But those two controls were combined into one. Now the block switcher and the block dragging tool and the arrows up and down look like one tool. This single visual service is serving three separate services. You click it to change the block type, you click and hold it to drag it somewhere or you click on the arrows part of it to move it up down, or not pictured, right or left. This is still being redesigned and I hope the final design for WordPress 5.5 has changed.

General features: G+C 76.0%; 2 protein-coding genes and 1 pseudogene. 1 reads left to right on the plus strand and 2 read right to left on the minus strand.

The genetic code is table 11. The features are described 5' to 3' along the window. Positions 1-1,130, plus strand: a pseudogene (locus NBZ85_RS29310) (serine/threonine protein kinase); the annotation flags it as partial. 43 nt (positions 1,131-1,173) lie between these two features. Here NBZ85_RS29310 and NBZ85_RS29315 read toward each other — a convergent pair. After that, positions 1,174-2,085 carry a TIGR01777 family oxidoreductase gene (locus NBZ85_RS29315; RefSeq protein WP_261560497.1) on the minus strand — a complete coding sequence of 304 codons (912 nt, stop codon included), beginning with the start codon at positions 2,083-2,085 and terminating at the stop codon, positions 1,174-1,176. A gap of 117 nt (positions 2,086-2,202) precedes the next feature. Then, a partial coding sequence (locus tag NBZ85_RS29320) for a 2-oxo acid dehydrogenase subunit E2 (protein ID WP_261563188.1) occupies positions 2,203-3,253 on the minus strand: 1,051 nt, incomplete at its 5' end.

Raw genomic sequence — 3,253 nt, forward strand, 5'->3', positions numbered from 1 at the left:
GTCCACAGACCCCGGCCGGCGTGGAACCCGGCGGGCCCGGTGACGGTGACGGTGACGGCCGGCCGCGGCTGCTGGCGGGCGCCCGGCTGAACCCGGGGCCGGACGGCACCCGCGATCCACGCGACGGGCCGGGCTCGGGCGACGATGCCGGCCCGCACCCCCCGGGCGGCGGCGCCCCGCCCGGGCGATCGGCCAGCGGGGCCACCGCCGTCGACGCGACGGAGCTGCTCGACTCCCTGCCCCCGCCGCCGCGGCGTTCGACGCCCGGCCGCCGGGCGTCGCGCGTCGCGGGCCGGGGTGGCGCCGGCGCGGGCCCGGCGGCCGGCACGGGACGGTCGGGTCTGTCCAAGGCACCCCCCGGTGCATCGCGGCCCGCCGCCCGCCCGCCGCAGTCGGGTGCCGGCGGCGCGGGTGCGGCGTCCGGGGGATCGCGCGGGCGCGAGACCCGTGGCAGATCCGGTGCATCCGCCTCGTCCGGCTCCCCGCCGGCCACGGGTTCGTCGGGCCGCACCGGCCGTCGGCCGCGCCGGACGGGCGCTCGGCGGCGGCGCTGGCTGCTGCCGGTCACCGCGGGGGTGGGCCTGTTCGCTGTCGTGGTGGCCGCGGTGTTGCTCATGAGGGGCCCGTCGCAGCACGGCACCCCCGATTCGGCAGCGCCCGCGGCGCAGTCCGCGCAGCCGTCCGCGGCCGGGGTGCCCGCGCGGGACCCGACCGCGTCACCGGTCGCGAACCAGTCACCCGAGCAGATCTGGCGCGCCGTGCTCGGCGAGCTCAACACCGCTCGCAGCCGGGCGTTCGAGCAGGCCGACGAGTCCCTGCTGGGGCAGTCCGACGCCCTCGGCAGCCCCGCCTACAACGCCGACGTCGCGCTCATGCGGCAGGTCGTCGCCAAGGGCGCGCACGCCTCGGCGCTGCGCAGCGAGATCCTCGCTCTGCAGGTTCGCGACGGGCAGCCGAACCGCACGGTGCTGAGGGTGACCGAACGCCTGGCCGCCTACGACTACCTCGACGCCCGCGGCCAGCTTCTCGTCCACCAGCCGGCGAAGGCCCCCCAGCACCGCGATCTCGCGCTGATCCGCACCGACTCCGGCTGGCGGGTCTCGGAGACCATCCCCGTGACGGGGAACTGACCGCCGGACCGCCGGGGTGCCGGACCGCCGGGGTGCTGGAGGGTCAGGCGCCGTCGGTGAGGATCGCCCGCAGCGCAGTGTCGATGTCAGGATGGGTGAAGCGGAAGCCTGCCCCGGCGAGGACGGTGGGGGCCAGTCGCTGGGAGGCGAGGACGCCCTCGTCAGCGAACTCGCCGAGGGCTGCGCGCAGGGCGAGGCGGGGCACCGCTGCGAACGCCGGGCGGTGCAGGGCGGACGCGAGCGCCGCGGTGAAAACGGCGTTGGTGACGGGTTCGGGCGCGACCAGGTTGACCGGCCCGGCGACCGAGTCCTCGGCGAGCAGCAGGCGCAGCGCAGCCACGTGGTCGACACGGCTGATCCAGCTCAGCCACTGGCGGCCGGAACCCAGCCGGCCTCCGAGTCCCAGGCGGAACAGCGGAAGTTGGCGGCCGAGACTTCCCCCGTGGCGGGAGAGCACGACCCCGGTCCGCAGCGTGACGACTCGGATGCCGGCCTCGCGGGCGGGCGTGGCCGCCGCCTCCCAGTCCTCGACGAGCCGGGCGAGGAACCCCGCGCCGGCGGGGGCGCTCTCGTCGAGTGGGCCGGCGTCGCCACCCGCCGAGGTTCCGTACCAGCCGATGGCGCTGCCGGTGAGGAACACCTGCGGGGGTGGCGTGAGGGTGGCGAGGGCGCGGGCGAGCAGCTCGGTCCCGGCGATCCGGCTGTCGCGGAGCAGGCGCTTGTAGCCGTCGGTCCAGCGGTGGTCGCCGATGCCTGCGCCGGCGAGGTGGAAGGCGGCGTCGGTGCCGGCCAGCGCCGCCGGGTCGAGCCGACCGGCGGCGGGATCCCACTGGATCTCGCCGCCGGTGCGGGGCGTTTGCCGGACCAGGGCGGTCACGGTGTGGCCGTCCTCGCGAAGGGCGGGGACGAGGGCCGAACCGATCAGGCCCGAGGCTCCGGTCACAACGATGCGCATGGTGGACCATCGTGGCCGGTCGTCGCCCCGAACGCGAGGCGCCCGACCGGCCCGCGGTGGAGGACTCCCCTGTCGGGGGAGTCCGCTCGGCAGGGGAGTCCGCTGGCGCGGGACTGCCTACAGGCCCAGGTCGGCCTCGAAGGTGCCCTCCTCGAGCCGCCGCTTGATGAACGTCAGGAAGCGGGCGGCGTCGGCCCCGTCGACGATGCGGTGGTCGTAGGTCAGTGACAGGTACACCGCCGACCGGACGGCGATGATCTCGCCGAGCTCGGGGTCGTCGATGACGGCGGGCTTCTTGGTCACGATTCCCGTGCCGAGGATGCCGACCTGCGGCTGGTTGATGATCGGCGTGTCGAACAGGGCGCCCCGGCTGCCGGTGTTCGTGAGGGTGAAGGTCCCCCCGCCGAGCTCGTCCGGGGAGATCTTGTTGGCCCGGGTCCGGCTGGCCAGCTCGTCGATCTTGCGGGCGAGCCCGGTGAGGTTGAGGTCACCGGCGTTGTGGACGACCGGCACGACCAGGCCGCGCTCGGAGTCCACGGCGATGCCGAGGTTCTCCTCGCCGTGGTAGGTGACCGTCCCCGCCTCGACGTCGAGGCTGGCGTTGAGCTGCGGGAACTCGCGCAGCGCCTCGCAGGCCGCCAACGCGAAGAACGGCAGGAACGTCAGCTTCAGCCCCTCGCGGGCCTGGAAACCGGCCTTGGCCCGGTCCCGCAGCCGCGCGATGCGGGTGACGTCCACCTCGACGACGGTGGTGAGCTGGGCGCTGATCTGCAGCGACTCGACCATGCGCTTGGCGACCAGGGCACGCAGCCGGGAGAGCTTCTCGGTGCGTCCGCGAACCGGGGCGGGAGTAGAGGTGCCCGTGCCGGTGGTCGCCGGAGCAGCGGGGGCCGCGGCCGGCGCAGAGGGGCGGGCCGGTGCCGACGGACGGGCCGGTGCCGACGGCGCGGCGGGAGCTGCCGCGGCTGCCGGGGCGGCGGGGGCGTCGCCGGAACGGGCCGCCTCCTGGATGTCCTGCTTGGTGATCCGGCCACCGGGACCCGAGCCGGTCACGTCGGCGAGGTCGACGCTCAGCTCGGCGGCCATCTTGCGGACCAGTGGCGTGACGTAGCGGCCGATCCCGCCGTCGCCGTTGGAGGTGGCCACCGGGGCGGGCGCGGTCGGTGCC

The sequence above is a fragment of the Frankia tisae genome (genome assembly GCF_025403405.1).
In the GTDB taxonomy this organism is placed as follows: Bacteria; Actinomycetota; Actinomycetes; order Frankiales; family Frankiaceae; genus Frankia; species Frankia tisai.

It is a concern and the WCAG rules are struggling to capture it. The very fact that a single tool is serving several purposes makes it challenging to work through. Another example was that the block inserter has been refactored in WordPress 5.5. In 5.4, it was a modal. It was all accessible and it was fine and it had been worked through quite thoroughly. In WordPress 5.5, it is no longer a modal or constrains tabbing. It pushes the content to the right to avoid overlapping it. The blocks are no longer grouped in collapsible sections. They are now listed out individually. There is no clear technical reason why this is an accessibility problem. The blocks can be used and tabbed through. There are some significant issues with the fact that there are 70 blocks. If you need to use your keyboard to get to the last block, it is a very long process. If it were a modal you could reverse tab. But this is a change that it doesn\'t technically change any accessibility issues. You can still skip through it and navigate it in multiple ways. But it is much more difficult to use. We are trying to argue against some of the aspects of those changes and trying to figure out a better way forward.